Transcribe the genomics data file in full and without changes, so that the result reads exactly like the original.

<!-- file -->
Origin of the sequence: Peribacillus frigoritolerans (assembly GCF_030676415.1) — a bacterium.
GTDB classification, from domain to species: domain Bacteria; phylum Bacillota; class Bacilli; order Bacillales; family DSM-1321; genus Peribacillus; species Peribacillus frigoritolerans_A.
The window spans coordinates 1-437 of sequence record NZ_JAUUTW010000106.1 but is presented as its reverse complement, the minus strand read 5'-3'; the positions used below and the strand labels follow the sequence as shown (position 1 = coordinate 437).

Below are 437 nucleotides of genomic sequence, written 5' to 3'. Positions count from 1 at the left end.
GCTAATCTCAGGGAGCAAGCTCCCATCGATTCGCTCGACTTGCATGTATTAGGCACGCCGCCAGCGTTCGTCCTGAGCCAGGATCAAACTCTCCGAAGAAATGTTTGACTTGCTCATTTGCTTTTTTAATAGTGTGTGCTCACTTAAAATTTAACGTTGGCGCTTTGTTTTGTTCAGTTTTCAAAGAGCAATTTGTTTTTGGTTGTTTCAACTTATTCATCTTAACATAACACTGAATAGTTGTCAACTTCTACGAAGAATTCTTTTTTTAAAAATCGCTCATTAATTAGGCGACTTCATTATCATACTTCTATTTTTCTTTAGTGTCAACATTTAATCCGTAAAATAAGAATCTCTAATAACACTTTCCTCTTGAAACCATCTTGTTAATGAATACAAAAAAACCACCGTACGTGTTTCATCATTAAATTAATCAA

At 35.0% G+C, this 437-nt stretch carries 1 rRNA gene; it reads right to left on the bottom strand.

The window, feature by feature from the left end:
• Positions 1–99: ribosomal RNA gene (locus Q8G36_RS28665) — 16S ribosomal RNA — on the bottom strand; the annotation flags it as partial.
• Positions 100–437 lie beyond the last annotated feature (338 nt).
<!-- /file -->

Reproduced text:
Origin of the sequence: Peribacillus frigoritolerans (assembly GCF_030676415.1) — a bacterium.
GTDB classification, from domain to species: domain Bacteria; phylum Bacillota; class Bacilli; order Bacillales; family DSM-1321; genus Peribacillus; species Peribacillus frigoritolerans_A.
The window spans coordinates 1-437 of sequence record NZ_JAUUTW010000106.1 but is presented as its reverse complement, the minus strand read 5'-3'; the positions used below and the strand labels follow the sequence as shown (position 1 = coordinate 437).

Below are 437 nucleotides of genomic sequence, written 5' to 3'. Positions count from 1 at the left end.
GCTAATCTCAGGGAGCAAGCTCCCATCGATTCGCTCGACTTGCATGTATTAGGCACGCCGCCAGCGTTCGTCCTGAGCCAGGATCAAACTCTCCGAAGAAATGTTTGACTTGCTCATTTGCTTTTTTAATAGTGTGTGCTCACTTAAAATTTAACGTTGGCGCTTTGTTTTGTTCAGTTTTCAAAGAGCAATTTGTTTTTGGTTGTTTCAACTTATTCATCTTAACATAACACTGAATAGTTGTCAACTTCTACGAAGAATTCTTTTTTTAAAAATCGCTCATTAATTAGGCGACTTCATTATCATACTTCTATTTTTCTTTAGTGTCAACATTTAATCCGTAAAATAAGAATCTCTAATAACACTTTCCTCTTGAAACCATCTTGTTAATGAATACAAAAAAACCACCGTACGTGTTTCATCATTAAATTAATCAA

At 35.0% G+C, this 437-nt stretch carries 1 rRNA gene; it reads right to left on the bottom strand.

The window, feature by feature from the left end:
• Positions 1–99: ribosomal RNA gene (locus Q8G36_RS28665) — 16S ribosomal RNA — on the bottom strand; the annotation flags it as partial.
• Positions 100–437 lie beyond the last annotated feature (338 nt).